We see a few groups at the portage and we hang offshore a bit waiting for a landing to open up. This is the much talked about portage with the steep rock face and it doesn’t disappoint even if we do end up taking the rocky stream bed instead. We encounter several solos who are headed back to the parking lot as well as a husband and wife tandem who tell us they’ve been coming to the BWCA for the last 43 years. [paragraph break]
The middle portage is absolutely breathtaking with how close the portage trail gets to the cliff sides and how far up we are. I’m in awe at several points and wish Joe were a little closer so I could ask him to get a picture. Oh well, he’s out of earshot and I don’t feel like standing around with the canoe on my shoulders so I finish out the portage and then go back for the second load. [paragraph break] We put in and are at another portage after just a minute on the water, and after one last portage we’re shoving off and paddling on to Mudro where it all began just 6 short days earlier.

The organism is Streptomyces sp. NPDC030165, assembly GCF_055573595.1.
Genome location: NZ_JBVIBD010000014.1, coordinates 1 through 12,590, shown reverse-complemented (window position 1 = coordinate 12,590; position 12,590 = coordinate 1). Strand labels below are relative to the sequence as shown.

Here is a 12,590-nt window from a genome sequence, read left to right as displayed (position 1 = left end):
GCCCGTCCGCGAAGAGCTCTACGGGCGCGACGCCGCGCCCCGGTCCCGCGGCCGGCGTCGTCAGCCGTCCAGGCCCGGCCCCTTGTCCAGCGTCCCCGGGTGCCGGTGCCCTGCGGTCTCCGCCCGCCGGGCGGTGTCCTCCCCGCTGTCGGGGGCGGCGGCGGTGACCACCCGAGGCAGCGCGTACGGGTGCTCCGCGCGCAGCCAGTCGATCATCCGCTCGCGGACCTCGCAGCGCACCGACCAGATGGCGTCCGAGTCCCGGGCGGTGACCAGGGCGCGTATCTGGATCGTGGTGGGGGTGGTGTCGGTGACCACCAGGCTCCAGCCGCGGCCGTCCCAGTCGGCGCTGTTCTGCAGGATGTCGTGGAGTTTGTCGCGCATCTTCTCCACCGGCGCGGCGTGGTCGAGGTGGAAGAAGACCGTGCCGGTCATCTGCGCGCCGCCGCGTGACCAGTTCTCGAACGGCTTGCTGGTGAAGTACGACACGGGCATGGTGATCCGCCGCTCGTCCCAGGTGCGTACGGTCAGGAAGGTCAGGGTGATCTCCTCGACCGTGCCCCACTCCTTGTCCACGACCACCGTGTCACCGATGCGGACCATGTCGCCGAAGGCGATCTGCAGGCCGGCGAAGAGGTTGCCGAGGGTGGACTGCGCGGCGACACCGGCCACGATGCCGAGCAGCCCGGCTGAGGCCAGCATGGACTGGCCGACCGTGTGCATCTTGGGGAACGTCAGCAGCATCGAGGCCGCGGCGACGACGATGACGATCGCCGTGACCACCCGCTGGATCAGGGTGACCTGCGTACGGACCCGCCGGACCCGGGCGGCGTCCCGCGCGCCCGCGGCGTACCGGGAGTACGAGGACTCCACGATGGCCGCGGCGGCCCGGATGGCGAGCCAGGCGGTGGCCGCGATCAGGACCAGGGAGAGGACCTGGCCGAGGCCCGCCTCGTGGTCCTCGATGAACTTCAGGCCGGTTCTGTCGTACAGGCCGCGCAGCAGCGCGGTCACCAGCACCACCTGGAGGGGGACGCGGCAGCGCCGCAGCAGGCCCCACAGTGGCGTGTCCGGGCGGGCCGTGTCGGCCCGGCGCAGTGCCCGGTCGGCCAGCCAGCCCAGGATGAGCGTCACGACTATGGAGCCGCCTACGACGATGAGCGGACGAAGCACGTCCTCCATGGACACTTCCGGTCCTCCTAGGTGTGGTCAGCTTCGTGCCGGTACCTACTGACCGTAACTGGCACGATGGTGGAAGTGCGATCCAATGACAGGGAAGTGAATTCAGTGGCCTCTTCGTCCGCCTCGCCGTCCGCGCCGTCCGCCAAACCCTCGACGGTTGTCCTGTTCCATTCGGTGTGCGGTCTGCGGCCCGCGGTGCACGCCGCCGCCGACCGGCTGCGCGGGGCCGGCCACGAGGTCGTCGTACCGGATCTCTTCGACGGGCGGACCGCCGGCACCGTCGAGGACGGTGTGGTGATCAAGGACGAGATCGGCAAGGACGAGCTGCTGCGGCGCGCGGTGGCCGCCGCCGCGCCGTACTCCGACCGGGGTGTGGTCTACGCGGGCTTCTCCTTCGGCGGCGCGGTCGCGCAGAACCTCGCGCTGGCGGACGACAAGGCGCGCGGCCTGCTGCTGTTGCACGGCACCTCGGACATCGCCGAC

Soon we’re at the lift over at the mouth of Picket Creek and we’re paddling upstream to the parking lot. It seems like the water’s become even more shallow in the week since we put in and we end up bottoming out about 75 yards downstream from the put in. We try lining to get past it, only to discover that in the end our best bet is to just bushwhack our way through the tall grass back to the trail. Other groups coming in are contemplating the reverse – bushwhacking their way to a deeper draft to start their trip. I end up stepping through the boggy ground midway up my calf while portaging out the canoe, so much for trying to keep my feet, or more importantly my sandals, dry. We finish carrying our stuff back to the car and while Joe was taking a load he was chatting with one of the groups coming in and learned a couple pieces of information – 1) There’s a fire ban in effect starting today. This makes us happy that we were able to have our trip and be able to use fire for light, warmth, and cooking. I wonder had we not been able if we would have had enough fuel for the stove. We carried in 3 large Jetboil cans and a partially used little MSR can as a backup, and by the end of the trip we had drained two of the large cans and had cracked the 3rd during breakfast the other day. A trip without campfires would have likely meant lots of early nights going to bed in the tent. 2) Joe hears something about 100,000 acres but doesn’t know what to make of it. The Pagami fire was 700 acres when we left, it’s incredible to think that this huge number could somehow be associated with it.